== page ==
Innovalight first got noticed in 2007 for perfecting a process in which it could essentially ink-jet-manufacture solar cells using a proprietary silicon ink it had developed. The solar cells are created by pouring an ink solution incorporated with silicon nanoparticles and then decanting the excess liquid to leave behind a crystalline silicon structure.
At the time of the 2007 announcement, Sunnyvale, Calif.-based Innovalight claimed its method not only resulted in solar cells that were cheaper to produce by as much as half, but that the crystalline structure resulting from the process made its cells more efficient at converting electricity.
Those claims now appear to be validated.
On Tuesday, Innovalight announced that an independent study of its method by the U.S. Department of Energy’s National Renewable Energy Laboratory and the Fraunhofer Institute for Solar Energy Systems in Germany confirmed that its silicon ink-based cells “demonstrated a record 18 percent conversion of efficiency.”
Shanghai, China-based JA Solar said the process will lower its production cost for this type of solar cell.
“Innovalight’s silicon ink in conjunction with JA Solar’s leadership in high-volume solar cell manufacturing with demonstrated yield, conversion efficiency, and low production costs, provides a very promising solution to enhance the conversion efficiency of solar cells utilizing our existing solar cell manufacturing lines,” Qingtang Jiang, JA Solar’s chief technology officer, said in a statement Tuesday.
JA Solar plans to further develop the process at its research and development plant in Yangzhou, a city on China’s coast about 630 miles south of Beijing.
Dye-sensitized solar cells (DSSCs) are expected to power Air Force unmanned aerial vehicles (UAVs) in the future because they are an optimum energy harvesting source that may lead to longer flight times without refueling.
The University of Washington’s Multidisciplinary University Research Initiative (MURI) project team, with lead researcher Dr. Minoru Taya is working on airborne solar cells by using a flexible film and a thin glass coating with transparent conductive electrodes. He has found that DSSCs made from organic materials, which use (dyes) and moth-eye film, are able to catch photons and convert them into synthesized electrons that can harvest high photon energy.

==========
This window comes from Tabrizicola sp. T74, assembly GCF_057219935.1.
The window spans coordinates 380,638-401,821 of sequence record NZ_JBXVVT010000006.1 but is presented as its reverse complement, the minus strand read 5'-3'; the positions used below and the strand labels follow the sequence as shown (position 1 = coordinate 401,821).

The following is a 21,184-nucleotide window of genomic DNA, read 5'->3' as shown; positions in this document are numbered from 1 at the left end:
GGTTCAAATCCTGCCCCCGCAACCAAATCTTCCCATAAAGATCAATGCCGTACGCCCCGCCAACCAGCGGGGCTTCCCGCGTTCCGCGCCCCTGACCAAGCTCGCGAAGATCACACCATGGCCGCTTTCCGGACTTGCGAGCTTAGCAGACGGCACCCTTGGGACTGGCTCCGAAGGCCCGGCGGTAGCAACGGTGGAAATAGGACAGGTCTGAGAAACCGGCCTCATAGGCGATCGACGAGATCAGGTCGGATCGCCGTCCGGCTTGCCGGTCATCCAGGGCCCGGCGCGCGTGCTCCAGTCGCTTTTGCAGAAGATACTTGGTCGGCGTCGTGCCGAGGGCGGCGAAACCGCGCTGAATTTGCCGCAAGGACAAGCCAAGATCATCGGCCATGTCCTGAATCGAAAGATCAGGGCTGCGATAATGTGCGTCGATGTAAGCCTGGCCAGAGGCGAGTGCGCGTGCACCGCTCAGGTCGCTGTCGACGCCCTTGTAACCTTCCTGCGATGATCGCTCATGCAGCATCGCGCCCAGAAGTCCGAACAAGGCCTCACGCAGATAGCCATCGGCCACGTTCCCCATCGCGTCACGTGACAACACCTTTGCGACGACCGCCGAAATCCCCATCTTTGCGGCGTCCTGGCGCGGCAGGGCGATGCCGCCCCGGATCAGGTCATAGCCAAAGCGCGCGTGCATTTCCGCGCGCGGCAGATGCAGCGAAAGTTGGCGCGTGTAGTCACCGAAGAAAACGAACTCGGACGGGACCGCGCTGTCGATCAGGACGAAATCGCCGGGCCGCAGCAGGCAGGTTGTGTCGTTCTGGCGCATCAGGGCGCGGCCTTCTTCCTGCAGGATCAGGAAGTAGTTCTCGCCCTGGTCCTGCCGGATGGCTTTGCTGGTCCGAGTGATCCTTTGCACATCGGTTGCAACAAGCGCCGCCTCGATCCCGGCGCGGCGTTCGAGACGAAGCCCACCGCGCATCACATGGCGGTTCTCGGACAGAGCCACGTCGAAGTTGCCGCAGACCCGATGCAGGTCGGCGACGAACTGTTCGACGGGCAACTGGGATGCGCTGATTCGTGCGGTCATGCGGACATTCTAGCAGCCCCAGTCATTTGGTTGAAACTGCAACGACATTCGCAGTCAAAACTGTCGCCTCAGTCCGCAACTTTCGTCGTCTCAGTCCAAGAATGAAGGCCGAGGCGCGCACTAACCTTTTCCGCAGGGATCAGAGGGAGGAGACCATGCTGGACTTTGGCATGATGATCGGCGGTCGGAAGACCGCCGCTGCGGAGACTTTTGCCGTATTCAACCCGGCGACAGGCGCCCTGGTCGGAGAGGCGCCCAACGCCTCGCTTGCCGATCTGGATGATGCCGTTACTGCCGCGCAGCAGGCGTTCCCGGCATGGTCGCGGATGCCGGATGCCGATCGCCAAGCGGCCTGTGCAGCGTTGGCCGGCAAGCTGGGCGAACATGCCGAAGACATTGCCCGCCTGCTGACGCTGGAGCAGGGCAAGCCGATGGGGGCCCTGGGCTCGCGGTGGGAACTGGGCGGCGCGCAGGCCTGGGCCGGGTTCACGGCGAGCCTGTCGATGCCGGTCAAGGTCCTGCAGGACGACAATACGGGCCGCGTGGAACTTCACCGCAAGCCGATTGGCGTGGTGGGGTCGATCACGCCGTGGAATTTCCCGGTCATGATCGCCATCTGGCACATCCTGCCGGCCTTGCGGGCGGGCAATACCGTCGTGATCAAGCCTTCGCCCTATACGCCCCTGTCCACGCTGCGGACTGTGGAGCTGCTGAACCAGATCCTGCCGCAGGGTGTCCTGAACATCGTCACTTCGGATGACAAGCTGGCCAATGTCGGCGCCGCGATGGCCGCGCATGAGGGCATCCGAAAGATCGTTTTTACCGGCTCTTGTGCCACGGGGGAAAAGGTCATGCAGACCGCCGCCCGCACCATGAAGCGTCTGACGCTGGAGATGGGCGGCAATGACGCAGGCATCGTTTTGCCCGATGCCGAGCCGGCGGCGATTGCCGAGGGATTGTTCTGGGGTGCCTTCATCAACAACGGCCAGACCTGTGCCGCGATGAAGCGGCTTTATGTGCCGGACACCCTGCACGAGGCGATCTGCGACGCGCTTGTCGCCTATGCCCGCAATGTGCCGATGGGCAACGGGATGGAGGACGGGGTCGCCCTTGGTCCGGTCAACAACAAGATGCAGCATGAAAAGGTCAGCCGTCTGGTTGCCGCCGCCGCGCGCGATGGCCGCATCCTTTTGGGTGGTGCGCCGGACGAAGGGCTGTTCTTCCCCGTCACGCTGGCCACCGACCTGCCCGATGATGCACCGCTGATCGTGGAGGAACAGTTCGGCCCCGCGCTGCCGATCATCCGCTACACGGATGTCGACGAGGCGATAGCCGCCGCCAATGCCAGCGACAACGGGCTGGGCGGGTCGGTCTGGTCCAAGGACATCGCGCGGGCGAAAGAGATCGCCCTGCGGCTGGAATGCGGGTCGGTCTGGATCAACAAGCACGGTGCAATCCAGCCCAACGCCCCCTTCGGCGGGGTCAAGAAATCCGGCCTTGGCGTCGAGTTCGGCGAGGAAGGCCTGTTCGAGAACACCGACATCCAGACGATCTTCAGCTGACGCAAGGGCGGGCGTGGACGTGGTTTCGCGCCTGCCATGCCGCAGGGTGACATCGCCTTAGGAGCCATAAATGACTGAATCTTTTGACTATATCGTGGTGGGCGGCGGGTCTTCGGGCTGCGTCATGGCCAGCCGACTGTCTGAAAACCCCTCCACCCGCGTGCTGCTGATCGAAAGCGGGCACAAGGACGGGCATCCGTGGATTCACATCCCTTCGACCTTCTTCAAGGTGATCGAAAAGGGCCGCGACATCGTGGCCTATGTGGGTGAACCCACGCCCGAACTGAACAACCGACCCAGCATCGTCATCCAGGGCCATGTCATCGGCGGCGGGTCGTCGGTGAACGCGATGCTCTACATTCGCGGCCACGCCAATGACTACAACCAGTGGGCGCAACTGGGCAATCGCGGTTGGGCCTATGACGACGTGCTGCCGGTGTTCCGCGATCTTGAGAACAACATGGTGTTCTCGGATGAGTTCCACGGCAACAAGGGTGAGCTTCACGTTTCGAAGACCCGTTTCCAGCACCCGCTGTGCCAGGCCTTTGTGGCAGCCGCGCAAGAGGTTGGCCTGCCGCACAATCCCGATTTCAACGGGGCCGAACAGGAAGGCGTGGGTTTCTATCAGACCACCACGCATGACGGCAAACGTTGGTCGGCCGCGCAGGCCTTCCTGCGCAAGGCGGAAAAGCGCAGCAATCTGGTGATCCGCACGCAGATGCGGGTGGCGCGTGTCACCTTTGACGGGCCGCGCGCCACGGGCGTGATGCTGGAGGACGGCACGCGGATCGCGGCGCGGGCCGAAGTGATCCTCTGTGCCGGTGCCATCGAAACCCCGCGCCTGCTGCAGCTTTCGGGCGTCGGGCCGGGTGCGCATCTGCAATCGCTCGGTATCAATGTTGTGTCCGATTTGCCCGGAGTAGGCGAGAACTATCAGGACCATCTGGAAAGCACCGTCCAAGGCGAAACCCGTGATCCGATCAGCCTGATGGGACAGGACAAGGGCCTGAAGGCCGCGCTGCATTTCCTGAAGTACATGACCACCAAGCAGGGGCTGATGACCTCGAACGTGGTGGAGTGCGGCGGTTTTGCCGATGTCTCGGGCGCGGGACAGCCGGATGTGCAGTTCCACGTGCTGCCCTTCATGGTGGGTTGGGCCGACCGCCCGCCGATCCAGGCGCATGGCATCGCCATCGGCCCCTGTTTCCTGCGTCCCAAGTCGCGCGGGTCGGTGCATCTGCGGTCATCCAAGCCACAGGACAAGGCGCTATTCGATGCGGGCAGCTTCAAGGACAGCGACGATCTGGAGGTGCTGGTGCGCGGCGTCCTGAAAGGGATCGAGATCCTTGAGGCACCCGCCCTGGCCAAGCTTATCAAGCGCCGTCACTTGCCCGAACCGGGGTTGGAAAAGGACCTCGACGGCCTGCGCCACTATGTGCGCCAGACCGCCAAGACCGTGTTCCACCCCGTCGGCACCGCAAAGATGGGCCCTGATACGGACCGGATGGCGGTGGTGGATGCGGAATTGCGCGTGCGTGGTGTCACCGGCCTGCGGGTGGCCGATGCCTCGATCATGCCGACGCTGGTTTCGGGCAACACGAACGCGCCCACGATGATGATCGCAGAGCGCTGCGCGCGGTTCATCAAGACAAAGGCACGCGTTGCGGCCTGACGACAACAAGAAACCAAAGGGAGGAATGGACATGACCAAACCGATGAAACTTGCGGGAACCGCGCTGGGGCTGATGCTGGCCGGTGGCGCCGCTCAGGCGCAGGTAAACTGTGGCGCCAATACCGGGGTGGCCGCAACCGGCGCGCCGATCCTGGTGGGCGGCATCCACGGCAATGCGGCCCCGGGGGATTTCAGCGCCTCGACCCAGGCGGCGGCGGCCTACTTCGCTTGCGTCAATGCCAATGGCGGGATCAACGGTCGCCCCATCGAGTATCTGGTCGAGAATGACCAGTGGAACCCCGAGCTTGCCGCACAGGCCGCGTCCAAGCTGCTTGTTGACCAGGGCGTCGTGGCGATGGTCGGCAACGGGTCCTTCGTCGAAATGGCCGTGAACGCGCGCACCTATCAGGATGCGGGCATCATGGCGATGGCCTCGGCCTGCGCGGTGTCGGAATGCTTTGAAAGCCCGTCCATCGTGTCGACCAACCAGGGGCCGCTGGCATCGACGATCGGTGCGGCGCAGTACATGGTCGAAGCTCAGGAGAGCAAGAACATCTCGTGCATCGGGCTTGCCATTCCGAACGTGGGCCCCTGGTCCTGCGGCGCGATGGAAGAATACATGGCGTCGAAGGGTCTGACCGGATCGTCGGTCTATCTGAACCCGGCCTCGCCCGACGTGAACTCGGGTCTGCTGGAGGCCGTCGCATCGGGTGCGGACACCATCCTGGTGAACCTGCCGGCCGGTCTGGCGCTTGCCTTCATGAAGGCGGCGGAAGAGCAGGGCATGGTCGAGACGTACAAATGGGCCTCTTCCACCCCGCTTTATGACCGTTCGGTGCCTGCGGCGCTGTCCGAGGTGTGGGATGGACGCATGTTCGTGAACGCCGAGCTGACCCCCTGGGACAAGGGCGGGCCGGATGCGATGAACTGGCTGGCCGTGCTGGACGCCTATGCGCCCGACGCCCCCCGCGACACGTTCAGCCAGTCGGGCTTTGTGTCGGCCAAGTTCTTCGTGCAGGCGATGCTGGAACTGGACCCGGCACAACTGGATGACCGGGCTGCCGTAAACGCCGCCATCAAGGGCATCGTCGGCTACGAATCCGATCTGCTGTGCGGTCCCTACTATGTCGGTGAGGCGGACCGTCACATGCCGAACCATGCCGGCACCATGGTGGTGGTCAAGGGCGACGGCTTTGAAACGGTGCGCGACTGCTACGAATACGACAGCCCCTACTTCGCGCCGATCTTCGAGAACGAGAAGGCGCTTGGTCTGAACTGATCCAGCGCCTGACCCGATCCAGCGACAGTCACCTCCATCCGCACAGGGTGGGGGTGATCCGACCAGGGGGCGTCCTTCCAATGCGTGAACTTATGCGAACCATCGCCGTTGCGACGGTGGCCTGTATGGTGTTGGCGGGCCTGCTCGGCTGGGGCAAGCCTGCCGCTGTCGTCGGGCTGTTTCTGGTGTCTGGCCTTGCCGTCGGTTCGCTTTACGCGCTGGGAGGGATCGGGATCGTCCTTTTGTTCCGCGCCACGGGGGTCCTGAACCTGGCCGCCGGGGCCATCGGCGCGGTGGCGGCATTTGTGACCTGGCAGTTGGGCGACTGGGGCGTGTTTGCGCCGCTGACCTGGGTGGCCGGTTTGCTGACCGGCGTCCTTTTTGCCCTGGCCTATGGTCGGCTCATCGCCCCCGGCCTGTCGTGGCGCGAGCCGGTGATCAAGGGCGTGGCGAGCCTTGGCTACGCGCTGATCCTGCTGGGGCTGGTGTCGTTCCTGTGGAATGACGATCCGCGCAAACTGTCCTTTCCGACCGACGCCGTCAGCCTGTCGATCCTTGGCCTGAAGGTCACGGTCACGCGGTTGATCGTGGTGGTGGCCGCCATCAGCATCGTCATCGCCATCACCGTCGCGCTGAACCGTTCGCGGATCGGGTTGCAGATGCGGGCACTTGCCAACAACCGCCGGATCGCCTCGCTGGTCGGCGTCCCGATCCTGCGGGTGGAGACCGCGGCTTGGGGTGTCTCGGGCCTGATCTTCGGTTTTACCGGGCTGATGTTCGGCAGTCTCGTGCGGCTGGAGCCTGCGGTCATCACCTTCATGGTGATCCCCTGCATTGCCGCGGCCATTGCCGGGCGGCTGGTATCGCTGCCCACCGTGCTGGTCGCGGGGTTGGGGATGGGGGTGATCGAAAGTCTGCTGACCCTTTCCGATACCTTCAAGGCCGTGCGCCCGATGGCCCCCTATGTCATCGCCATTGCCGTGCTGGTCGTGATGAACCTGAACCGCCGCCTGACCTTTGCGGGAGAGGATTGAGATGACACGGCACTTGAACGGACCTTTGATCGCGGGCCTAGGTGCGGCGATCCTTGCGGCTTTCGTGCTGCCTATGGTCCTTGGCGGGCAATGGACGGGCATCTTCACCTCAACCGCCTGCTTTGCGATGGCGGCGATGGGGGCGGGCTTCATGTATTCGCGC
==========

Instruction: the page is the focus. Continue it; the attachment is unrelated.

A few years ago the team mounted dye-sensitized solar cells on the wings of a toy airplane. The propeller was effectively powered, but the plane was not able to become airborne because the glass based solar cells they were using were too heavy. Upon experimentation, they decided to use film battery technology, which worked and in fact, enabled the plane to fly.
“These kinds of solar cells have more specific power convergence efficiency (PCE), very clean energy and easy scalability to a larger skin area of the craft, as well as, low-temperature processing, which leads to lower costs overall,” said Taya.
The team is currently working on DSSCs with higher PCEs using bioinspired dyes, which are installed in the wings of the UAV (airborne energy harvesters).
“Any airborne energy harvester must satisfy additional requirements, like weight and durability in airborne environments. If those are met, then there may even be longer UAV flight times,” said Taya.
Click link above for complete article.